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The Game of Love and Chai – Belgrade Theatre, Coventry

Writer: Nigel Planer

Director: Jatinder Verma

Reviewer: Nicole Craft

The overall concept of an 18th-century French farce dragged into a modern-day Bollywood world has mountains of potential to go extremely wrong. The French had somewhat perfected the art of precise yet witty wordplay, with Marivaux winning the proverbial race, and therefore trying to clean up, or adapt, something that wasn’t broken in the first place can often have disastrous consequences. This couldn’t be much further from the truth this evening, however, as Tara Arts bring The Game of Love and Chai – Nigel Planer’s take on Mariveux’s The Game of Love and Chance – to Belgrade Theatre’s B2.

Meet Rani and Sita. Neither young woman is your stereotypical Indian girl; having very different ideas about life, love and nuptials, the pair agree to switch places in order for Rani to vet her potential arranged husband from a distance, with him thinking she is the poorer cousin of the family. Little do the women know that said arranged husband, Raj, has concocted the same cunning plan and is due to show up at the family home posing as his driver, Nitin, with Nitin pretending to be him. To add to the confusion, Kamala-Ji, Rani’s mother, and Sunny, Rani’s brother, are in on both plans but don’t tell either party this – if you’ve managed to keep up then you’ll realise the ensuing chaos is inevitable.

The cast as a whole follow the themes of a classic farce well: nicely executed stage-whispers, freeze frames, speedy wordplay and punches a-plenty. The sillier roles – namely Sita, Sunny and Nitin – seem to offer more by way of character development that the more sensible Rani and Raj and therefore lack some of the comic hilarity that ensures they capture our attention. Ronny Jhutti has the easier job as Nitin and really throws everything at being as flamboyant as possible without let-up. Comedically cringeworthy, heads shake and eyes roll as we laugh both at and with him while he fools those around him. Sunny is more stylishly ostentatious and cricket-bat welding, Deven Modha’s cool-cum-camp, comically stereotyped portrayal is utterly faultless and he often steals our attention even when he isn’t centre-stage. Kiren Jogi ensures Sita is well suited to Nitin’s, somewhat forward, advances, with her over-sexed and in-your-face persona a little slow burning but triumphant in the end, and Goldy Notay, despite also being slow to embed herself into character, eventually charms as the weird and wonderful Kamala Ji.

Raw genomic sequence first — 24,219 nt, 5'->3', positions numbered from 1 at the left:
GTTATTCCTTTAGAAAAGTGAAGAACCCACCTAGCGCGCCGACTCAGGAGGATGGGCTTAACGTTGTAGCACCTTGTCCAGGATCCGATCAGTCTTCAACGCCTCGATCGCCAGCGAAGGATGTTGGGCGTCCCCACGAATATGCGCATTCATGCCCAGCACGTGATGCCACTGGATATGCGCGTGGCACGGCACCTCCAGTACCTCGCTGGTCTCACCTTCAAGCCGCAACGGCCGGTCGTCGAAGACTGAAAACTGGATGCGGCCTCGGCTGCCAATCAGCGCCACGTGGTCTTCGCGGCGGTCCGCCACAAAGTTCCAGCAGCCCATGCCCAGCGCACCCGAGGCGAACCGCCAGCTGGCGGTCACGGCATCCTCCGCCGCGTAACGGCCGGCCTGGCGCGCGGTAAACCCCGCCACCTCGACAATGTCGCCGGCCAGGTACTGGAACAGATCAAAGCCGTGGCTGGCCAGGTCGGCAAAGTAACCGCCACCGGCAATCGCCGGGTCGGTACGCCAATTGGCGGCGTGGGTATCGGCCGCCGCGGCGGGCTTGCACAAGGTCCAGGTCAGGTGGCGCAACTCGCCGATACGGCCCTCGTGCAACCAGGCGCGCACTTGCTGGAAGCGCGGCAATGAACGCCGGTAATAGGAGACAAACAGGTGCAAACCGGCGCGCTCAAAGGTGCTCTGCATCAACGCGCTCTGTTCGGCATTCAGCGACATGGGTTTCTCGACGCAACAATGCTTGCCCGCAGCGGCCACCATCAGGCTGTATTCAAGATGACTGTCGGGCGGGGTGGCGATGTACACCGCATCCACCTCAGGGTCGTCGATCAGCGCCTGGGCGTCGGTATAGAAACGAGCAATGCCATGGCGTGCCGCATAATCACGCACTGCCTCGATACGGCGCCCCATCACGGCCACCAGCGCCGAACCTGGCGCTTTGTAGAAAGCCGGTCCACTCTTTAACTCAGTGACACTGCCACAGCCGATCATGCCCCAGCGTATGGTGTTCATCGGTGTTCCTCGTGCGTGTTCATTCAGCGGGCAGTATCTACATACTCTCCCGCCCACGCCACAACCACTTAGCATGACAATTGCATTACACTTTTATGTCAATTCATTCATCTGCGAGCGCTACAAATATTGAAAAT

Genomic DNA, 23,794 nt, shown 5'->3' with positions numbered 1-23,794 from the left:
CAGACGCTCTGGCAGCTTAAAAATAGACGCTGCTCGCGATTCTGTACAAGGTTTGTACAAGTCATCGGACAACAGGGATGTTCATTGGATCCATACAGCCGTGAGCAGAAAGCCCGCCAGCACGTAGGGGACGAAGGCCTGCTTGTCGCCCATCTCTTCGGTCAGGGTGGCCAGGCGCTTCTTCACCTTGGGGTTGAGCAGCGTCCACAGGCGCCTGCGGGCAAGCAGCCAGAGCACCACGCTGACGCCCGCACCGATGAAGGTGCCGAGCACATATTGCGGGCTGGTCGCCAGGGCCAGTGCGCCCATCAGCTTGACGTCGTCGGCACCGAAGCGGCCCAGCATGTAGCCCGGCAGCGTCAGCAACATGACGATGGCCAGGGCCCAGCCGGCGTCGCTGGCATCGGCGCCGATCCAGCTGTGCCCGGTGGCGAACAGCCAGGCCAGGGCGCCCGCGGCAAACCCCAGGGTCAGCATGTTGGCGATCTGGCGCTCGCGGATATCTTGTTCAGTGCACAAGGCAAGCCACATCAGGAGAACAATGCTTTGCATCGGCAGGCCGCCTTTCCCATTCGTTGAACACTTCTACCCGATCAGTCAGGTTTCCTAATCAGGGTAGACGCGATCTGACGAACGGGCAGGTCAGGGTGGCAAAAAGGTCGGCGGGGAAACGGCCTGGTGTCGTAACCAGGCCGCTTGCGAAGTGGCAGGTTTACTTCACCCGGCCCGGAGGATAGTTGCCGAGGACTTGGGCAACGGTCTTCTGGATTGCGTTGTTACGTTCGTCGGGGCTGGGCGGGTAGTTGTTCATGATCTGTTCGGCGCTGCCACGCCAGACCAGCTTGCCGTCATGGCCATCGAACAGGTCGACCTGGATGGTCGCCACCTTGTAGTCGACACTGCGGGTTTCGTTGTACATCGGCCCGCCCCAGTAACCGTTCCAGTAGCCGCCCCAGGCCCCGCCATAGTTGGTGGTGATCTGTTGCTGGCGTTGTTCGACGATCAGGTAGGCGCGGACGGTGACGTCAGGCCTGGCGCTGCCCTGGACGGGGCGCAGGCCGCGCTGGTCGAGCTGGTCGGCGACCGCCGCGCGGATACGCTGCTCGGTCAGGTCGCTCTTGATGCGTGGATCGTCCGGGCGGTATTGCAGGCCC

Despite beginning as the main focus of the plot, Rani and Raj’s characters slip into the background by default as the story unfolds and unfortunately, Sharon Singh and Adam Samuel-Bal seem to let some of their enthusiasm follow suit. Neither are bad, both have fantastic moments and they have a good rapport for the most part; but next to their fellow cast members, they are the hardest to really connect with and we just can’t find it in ourselves to love them. Thankfully this is a small blip and doesn’t hinder too much on our enjoyment of the play as a whole.

A clever blur of genres with humorous nods to its origins, The Game of Love and Chai is a brilliantly bonkers, outrageously over the top, highly entertaining production. Hide some gin in a tea-flask, pull up a chair and prepare to be welcomed by the family. Chai Ho!

Runs Until 28 April 2018  | Image: Contributed

Writer: Nigel Planer Director: Jatinder Verma Reviewer: Nicole Craft The overall concept of an 18th-century French farce dragged into a modern-day Bollywood world has mountains of potential to go extremely wrong. The French had somewhat perfected the art of precise yet witty wordplay, with Marivaux winning the proverbial race, and therefore trying to clean up, or adapt, something that wasn’t broken in the first place can often have disastrous consequences. This couldn’t be much further from the truth this evening, however, as Tara Arts bring The Game of Love and Chai – Nigel Planer’s take on Mariveux’s The Game of…

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Très Bonkers

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The Central team is under the editorship of Selwyn Knight. The Reviews Hub was set up in 2007. Our mission is to provide the most in-depth, nationwide arts coverage online.